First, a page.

ThinkFast: April 3, 2006

NASA administrator Michael Griffin recently said to a Houston audience: “The space program has had no better friend in its entire existence than Tom DeLay. “¦ He’s still with us and we need to keep him there.” Griffin now denies that statement was an effort to solicit votes for DeLay because, under the Hatch Act, a partisan endorsement cannot be made by a federal employee acting in an official capacity. The Office of Special Counsel is investigating.

President Bush’s new Medicare drug plan is so confusing “even the parents of the Michael Leavitt, secretary of the Health and Human Services (HHS) Department, ended up picking a plan that put their retiree medical coverage at risk. And this after Leavitt helped his parents in making their initial selection.”

An official British “narrative” about the events leading up to last year’s July 7 London bombings states that Iraq war was a “contributory factor.” The report, ordered by home secretary Charles Clarke, claims that the war radicalized the bombers and provoked extremism among British Muslims.

Civil war watch: “Nearly eight times as many Iraqis died last month in execution-style sectarian killings as in terrorist bombings carried out by insurgents, new US military statistics show.”


Meanwhile, “more Iraqis than ever have been buying, carrying and stockpiling weapons, adding an unnerving level of firepower to Baghdad’s streets.”

After receiving a $200 million contract during the “flush, early days of reconstruction in Iraq,” U.S. construction firm Parsons Inc. has finished only 20 of the 142 primary health clinics they were hired to build over two years. The project was “expected to lay the foundation of a modern health care system for the country.”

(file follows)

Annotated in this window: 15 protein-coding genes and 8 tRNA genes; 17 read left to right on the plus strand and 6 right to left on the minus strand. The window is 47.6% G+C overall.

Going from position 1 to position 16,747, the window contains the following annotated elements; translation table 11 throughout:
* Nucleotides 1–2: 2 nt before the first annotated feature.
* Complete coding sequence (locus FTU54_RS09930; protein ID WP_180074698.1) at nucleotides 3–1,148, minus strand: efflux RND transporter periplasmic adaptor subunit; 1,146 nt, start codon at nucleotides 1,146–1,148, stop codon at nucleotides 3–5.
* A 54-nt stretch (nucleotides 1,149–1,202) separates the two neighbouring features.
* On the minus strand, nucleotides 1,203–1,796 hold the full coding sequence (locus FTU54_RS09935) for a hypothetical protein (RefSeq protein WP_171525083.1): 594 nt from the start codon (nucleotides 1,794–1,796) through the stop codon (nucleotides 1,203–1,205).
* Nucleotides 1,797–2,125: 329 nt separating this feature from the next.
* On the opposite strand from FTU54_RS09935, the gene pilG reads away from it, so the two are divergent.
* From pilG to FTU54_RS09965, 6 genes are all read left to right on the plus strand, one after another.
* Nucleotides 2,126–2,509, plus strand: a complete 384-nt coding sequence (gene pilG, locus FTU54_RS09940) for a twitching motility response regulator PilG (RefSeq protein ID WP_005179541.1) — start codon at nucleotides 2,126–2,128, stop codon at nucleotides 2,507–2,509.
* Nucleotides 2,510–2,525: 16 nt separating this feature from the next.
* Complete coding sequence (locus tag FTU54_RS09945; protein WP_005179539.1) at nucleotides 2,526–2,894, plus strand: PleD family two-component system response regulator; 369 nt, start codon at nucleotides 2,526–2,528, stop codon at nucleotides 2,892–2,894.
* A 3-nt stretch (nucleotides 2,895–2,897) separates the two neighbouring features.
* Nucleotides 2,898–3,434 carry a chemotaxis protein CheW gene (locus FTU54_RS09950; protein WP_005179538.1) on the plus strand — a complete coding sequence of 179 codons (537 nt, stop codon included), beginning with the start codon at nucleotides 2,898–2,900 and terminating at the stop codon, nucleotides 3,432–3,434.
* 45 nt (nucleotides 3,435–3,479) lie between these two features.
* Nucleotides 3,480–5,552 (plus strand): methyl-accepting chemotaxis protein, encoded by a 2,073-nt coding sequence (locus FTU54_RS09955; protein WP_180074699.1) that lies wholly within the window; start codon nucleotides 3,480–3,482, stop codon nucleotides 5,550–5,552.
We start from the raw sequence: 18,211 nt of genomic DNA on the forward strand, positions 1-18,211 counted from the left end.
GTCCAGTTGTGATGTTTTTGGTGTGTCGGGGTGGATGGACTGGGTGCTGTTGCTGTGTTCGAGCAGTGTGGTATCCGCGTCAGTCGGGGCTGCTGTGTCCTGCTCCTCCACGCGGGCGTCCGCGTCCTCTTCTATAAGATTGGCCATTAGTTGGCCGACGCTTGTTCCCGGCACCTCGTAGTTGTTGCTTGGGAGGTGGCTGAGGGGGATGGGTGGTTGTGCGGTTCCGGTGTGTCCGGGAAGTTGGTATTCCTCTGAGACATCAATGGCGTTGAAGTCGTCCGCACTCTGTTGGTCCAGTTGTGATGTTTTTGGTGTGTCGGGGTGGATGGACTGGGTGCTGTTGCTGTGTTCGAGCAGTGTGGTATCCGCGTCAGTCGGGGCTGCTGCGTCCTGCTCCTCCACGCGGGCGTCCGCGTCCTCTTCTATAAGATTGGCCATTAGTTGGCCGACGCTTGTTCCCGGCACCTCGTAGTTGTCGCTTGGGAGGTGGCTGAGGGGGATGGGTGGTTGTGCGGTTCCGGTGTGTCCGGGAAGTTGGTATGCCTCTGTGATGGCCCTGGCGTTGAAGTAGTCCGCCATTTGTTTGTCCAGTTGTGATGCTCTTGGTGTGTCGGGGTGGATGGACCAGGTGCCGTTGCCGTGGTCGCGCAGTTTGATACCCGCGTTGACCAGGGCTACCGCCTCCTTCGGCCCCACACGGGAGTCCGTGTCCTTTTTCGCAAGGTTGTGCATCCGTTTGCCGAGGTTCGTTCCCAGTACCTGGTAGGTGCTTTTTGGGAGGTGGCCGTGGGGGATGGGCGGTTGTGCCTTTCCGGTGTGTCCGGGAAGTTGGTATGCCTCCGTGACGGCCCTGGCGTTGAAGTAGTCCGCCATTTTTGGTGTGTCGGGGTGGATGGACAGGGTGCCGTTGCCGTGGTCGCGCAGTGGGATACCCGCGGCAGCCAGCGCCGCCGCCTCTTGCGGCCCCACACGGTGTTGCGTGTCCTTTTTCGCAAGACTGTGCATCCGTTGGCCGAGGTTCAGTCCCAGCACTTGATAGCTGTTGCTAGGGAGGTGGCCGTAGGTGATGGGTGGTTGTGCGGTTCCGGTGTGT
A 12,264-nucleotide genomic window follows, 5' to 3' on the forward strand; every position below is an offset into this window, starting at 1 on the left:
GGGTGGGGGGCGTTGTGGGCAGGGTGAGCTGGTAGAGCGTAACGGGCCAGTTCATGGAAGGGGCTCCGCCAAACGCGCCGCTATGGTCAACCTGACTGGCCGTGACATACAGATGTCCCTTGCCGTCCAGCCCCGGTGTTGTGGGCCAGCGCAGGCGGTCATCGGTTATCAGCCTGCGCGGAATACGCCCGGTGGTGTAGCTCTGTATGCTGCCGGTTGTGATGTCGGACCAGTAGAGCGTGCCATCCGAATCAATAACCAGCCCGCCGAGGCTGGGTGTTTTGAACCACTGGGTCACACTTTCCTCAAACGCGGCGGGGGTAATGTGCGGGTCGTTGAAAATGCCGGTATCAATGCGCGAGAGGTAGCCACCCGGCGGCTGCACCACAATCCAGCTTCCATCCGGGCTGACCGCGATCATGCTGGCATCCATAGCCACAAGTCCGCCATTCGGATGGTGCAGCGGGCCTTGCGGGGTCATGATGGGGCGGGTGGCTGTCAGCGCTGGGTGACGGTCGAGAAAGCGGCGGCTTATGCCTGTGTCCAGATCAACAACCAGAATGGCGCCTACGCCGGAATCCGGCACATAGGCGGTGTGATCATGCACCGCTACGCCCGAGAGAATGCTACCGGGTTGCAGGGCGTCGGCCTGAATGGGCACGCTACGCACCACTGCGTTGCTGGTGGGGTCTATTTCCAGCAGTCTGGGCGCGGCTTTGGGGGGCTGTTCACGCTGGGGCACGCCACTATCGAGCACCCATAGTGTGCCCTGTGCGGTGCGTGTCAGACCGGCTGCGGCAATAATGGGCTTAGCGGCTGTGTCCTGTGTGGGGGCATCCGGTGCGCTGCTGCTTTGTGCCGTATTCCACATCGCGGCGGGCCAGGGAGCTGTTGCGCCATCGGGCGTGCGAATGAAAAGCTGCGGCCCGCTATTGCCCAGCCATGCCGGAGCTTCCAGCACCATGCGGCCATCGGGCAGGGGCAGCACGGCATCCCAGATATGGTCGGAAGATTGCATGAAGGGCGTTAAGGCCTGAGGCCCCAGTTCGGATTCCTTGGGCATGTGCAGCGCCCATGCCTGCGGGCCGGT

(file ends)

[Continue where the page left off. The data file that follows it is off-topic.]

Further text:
1,000: The number of internal e-mails Rep. Tom DeLay gave to federal prosecutors as a “Christmas present” for their ongoing corruption investigation. The “prosecutors are far from finished” with the probe, and “it’s unclear if the e-mails will clear or help implicate DeLay.”

As many lawmakers resist the administration’s plans to establish permanent bases in Iraq, the Pentagon is already spending millions of dollars to establish at least six “enduring bases” in Iraq.

With hurricane season two months away, President Bush has been struggling to recruit a new federal emergency management chief after seven candidates turned the job down. Acting FEMA director David Paulison is reportedly expected to soon be named Michael Brown’s official successor.


And finally: Condoleezza Rice has banned Playboy and Penthouse from State Department newsstands. “Alerted by an aide that the skin magazines, partially clad in brown paper covers, were placed beside newsmagazines and close to candy, nuts, and stuffed animals, she said, ‘I want them out.’” Did we miss anything? Let us know in the comments section?